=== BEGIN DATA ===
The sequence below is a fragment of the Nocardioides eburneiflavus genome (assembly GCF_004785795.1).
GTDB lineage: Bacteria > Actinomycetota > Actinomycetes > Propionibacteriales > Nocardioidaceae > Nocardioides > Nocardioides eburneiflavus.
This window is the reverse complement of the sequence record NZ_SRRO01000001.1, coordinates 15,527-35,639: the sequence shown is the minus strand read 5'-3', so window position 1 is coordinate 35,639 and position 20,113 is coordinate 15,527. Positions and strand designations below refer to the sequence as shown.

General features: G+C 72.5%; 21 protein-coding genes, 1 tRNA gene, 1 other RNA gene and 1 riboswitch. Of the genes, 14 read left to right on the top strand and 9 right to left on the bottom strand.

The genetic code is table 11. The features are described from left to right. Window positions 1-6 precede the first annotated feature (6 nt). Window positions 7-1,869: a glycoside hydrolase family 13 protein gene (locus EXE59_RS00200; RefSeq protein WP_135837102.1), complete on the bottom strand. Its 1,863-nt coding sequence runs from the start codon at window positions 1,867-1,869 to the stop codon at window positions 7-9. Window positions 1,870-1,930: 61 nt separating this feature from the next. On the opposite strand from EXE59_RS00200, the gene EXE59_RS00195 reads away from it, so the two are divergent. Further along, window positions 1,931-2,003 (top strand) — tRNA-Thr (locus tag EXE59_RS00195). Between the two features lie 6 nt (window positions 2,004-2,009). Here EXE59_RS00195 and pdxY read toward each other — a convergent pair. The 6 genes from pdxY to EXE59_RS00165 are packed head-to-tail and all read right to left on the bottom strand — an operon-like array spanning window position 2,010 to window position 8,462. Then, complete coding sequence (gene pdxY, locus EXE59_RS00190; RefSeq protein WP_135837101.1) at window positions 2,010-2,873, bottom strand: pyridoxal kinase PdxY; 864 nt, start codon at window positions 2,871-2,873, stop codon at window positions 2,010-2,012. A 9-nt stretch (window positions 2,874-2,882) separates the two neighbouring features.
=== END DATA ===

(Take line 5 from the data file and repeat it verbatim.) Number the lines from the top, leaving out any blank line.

The genetic code is table 11. The features are described from left to right. Window positions 1-6 precede the first annotated feature (6 nt). Window positions 7-1,869: a glycoside hydrolase family 13 protein gene (locus EXE59_RS00200; RefSeq protein WP_135837102.1), complete on the bottom strand. Its 1,863-nt coding sequence runs from the start codon at window positions 1,867-1,869 to the stop codon at window positions 7-9. Window positions 1,870-1,930: 61 nt separating this feature from the next. On the opposite strand from EXE59_RS00200, the gene EXE59_RS00195 reads away from it, so the two are divergent. Further along, window positions 1,931-2,003 (top strand) — tRNA-Thr (locus tag EXE59_RS00195). Between the two features lie 6 nt (window positions 2,004-2,009). Here EXE59_RS00195 and pdxY read toward each other — a convergent pair. The 6 genes from pdxY to EXE59_RS00165 are packed head-to-tail and all read right to left on the bottom strand — an operon-like array spanning window position 2,010 to window position 8,462. Then, complete coding sequence (gene pdxY, locus EXE59_RS00190; RefSeq protein WP_135837101.1) at window positions 2,010-2,873, bottom strand: pyridoxal kinase PdxY; 864 nt, start codon at window positions 2,871-2,873, stop codon at window positions 2,010-2,012. A 9-nt stretch (window positions 2,874-2,882) separates the two neighbouring features.